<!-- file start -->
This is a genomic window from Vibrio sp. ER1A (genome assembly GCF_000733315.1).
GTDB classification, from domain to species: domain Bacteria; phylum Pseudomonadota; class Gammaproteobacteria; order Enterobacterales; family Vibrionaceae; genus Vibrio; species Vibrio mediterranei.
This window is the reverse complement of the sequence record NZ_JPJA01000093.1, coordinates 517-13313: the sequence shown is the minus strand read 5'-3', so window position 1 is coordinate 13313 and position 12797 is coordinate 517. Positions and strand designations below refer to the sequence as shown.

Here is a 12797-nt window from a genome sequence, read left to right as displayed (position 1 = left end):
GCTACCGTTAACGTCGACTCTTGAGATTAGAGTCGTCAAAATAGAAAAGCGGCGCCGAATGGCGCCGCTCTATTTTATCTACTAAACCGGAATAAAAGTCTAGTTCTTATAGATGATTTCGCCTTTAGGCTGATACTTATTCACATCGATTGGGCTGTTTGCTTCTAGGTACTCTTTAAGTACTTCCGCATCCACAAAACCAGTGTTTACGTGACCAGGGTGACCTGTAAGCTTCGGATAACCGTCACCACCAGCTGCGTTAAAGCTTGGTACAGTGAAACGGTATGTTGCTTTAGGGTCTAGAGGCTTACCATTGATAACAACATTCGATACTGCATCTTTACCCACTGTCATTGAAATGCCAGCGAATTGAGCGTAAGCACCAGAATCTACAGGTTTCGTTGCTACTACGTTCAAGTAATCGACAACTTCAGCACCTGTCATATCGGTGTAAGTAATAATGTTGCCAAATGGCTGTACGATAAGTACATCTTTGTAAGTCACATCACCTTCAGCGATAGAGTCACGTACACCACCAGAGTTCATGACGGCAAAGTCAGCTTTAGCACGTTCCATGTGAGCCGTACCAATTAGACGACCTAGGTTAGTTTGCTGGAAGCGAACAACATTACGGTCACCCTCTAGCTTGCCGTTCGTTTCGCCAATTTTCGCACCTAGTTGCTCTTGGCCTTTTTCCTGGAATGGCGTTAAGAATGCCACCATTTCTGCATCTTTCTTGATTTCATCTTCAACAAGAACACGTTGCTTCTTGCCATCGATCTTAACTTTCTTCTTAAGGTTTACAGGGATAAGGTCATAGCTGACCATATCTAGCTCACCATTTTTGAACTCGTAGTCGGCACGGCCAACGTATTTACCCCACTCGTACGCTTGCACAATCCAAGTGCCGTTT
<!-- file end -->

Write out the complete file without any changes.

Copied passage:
This is a genomic window from Vibrio sp. ER1A (genome assembly GCF_000733315.1).
GTDB classification, from domain to species: domain Bacteria; phylum Pseudomonadota; class Gammaproteobacteria; order Enterobacterales; family Vibrionaceae; genus Vibrio; species Vibrio mediterranei.
This window is the reverse complement of the sequence record NZ_JPJA01000093.1, coordinates 517-13313: the sequence shown is the minus strand read 5'-3', so window position 1 is coordinate 13313 and position 12797 is coordinate 517. Positions and strand designations below refer to the sequence as shown.

Here is a 12797-nt window from a genome sequence, read left to right as displayed (position 1 = left end):
GCTACCGTTAACGTCGACTCTTGAGATTAGAGTCGTCAAAATAGAAAAGCGGCGCCGAATGGCGCCGCTCTATTTTATCTACTAAACCGGAATAAAAGTCTAGTTCTTATAGATGATTTCGCCTTTAGGCTGATACTTATTCACATCGATTGGGCTGTTTGCTTCTAGGTACTCTTTAAGTACTTCCGCATCCACAAAACCAGTGTTTACGTGACCAGGGTGACCTGTAAGCTTCGGATAACCGTCACCACCAGCTGCGTTAAAGCTTGGTACAGTGAAACGGTATGTTGCTTTAGGGTCTAGAGGCTTACCATTGATAACAACATTCGATACTGCATCTTTACCCACTGTCATTGAAATGCCAGCGAATTGAGCGTAAGCACCAGAATCTACAGGTTTCGTTGCTACTACGTTCAAGTAATCGACAACTTCAGCACCTGTCATATCGGTGTAAGTAATAATGTTGCCAAATGGCTGTACGATAAGTACATCTTTGTAAGTCACATCACCTTCAGCGATAGAGTCACGTACACCACCAGAGTTCATGACGGCAAAGTCAGCTTTAGCACGTTCCATGTGAGCCGTACCAATTAGACGACCTAGGTTAGTTTGCTGGAAGCGAACAACATTACGGTCACCCTCTAGCTTGCCGTTCGTTTCGCCAATTTTCGCACCTAGTTGCTCTTGGCCTTTTTCCTGGAATGGCGTTAAGAATGCCACCATTTCTGCATCTTTCTTGATTTCATCTTCAACAAGAACACGTTGCTTCTTGCCATCGATCTTAACTTTCTTCTTAAGGTTTACAGGGATAAGGTCATAGCTGACCATATCTAGCTCACCATTTTTGAACTCGTAGTCGGCACGGCCAACGTATTTACCCCACTCGTACGCTTGCACAATCCAAGTGCCGTTT